"A bill of particulars 'is not meant as a tool for the defense to obtain detailed disclosure of all evidence held by the government before trial[,]' " Crayton, 357 F.3d at 568 (quoting Salisbury, 983 F.2d at 1375), nor may a defendant use a bill of particulars to discover the government's legal theory of the case. United States v. Gabriel, 715 F.2d 1447, 1449 (10th Cir. 1983); United States v. Marks, 364 F. Supp. 1022, 1030 (E.D. Ky. 1973), aff'd, 520 F.2d 913 (6th Cir. 1975), rev'd on other grounds, 430 U.S. 188 (1977).
In addition, "[n]o bill of particulars should be issued where the indictment is sufficiently detailed." United States v Mayhew, 337 F. Supp. 2d 1048, 1061 (S.D. Ohio 2004). "An indictment is sufficiently detailed when it fairly informs the defendant of the charges against him which he must defend and enables him to plead an acquittal or conviction in bar of future prosecution for the same offense." Id. (citations omitted). Further, the level of detail in the indictment can be a basis for denying the motion for a bill of particulars, Salisbury, 983 F.2d at 1375, and "a defendant is not entitled to a bill of particulars with respect to information which is available through other sources." United States v. Paulino, 935 F.2d 739, 750 (6th Cir. 1991), suspended on other grounds by statute, United States v. Caselorente, 220 F.3d 727 (6th Cir. 2000). Ultimately, the decision to require a bill of particulars is left to the discretion of the trial court. See Musick, 291 Fed. Appx. at 724; United States v. Perkins, 994 F.2d 1184, 1190 (6th Cir. 1993).
Things of Value
Qasem seeks more detailed information regarding the "things of value" that defendants and other co-conspirators are alleged to have given Dimora and Russo. The government objects to this request, insisting that Qasem is impermissibly asking the government to disclose its theory of the case, and to discuss, in detail, every piece of evidence that supports its theory. It is also the government's position that the indictment, along with discovery, is sufficiently detailed to apprise the defendants of the charges. See, e.g., United States v. Maricle, Criminal Action No. 6:09-16-S-DCR, 2009 U.S. Dist. LEXIS 109199, at *5-*8 (E.D. Ky. Nov. 20, 2009) (request for the "whens, wheres, and hows" the crimes were committed was improper where the indictment and discovery provided sufficient detail and information). With respect to discovery, the government maintains that it has already provided Qasem with extensive discovery which sets forth, in detail, the information he seeks. In fact, the government represents that, in a meeting on June 13, 2012, government attorneys met with Qasem's counsel and "identified the most relevant portions of the discovery, described the anticipated witness testimony that will form a large part of the Government's case-in-chief, and provided a copy of the actual trial exhibits culled from the long since provided discovery." (Doc. No. 127 at 5, Page ID # 626.)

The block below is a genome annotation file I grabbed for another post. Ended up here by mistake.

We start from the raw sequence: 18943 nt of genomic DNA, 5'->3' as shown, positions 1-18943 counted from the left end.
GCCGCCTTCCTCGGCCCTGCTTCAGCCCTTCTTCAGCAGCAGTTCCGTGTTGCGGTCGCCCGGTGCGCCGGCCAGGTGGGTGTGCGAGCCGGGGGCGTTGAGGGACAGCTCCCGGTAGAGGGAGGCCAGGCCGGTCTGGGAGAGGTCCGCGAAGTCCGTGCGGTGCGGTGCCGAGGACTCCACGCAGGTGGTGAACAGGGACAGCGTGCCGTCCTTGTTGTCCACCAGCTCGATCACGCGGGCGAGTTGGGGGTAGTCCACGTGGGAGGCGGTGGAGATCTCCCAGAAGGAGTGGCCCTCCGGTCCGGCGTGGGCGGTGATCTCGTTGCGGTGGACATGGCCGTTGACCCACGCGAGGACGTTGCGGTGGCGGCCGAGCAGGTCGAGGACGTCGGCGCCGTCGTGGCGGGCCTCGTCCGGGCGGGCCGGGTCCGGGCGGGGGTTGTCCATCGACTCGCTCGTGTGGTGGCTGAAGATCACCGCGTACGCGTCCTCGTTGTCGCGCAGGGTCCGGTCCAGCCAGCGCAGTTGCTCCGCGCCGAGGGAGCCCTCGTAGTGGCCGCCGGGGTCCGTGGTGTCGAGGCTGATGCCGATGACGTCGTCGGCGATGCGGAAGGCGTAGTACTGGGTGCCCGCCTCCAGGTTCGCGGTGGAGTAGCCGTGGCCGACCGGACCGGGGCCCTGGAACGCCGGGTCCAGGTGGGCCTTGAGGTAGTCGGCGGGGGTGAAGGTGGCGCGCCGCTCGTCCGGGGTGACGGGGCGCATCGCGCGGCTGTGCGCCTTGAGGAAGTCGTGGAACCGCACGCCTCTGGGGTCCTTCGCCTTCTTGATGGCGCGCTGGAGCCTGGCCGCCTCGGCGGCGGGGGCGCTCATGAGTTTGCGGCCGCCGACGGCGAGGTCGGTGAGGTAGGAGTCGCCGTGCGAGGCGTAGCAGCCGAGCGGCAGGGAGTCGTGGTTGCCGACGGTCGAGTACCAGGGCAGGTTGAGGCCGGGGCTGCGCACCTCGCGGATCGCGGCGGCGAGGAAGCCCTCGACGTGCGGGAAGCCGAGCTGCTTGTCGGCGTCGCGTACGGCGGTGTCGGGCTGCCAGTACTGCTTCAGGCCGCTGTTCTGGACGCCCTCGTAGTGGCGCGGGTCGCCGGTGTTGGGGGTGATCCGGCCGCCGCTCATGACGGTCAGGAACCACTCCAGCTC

The Court agrees with the government that this first request is really one for disclosure of evidentiary materials, which is not a proper use of a bill. See, e.g., Frederick v. United States, 163 F.2d 536 (9th Cir. 1947) (request for specifics regarding the names of persons from whom ration points were acquired and method of payment was really an improper request for complete discovery of evidentiary matters). The Court is also generally familiar with the scope and breadth of the discovery that has been produced to defendants in this case, and in related public corruption cases. The discovery (mostly in a searchable electronic format) is extensive, and consists of documents and recordings of wiretap conversations. Defendant Qasem has not even suggested that the information he seeks with respect to how the conspiracy was carried out was not otherwise provided in discovery, or was not identified by the government in its meeting with counsel in June. Because Qasem has failed to make a showing that the information is necessary to prepare a defense or avoid surprise, or that he has no means to ascertain the requested information, the request is denied. See United States v. Gorel, 622 F.2d 100, 104 (5th Cir. 1979)
Identity of Co-conspirators
Qasem also seeks the identity of any co-conspirators known to the grand jury, and the acts they are alleged to have committed. It is well settled in this circuit, however, that "the Government is not required to furnish the name of all other co-conspirators in a bill of particulars." Crayton, 357 F.3d at 568 (citing United States v. Rey, 923 F.2d 1217, 1222 (6th Cir. 1991). Further, "a defendant is not entitled to a list of the names and addresses of the government's witnesses." Perkins, 994 F.2d at 1190. In Rey, the Sixth Circuit explained:
A defendant may be indicted and convicted despite the names of his co-conspirators remaining unknown, as long as the government presents evidence to establish an agreement between two or more persons, a prerequisite to obtaining a conspiracy conviction. [internal citations omitted] As long as the indictment is valid, contains the elements of the offense, and gives notice to the defendant of the charges against him, it is not essential that a conspirator know all other conspirators. "It is the grand jury's statement of the 'existence of the conspiracy agreement rather than the identity of those who agree' which places the defendant on notice of the charge he must be prepared to meet."Rey, 923 F.2d at 1222-23 (quoting United States v. Piccolo, 723 F.2d 1234, 1238-39 (6th Cir. 1983) (citations omitted)). A bill for the purpose of identifying unnamed co-conspirators is, therefore, not warranted.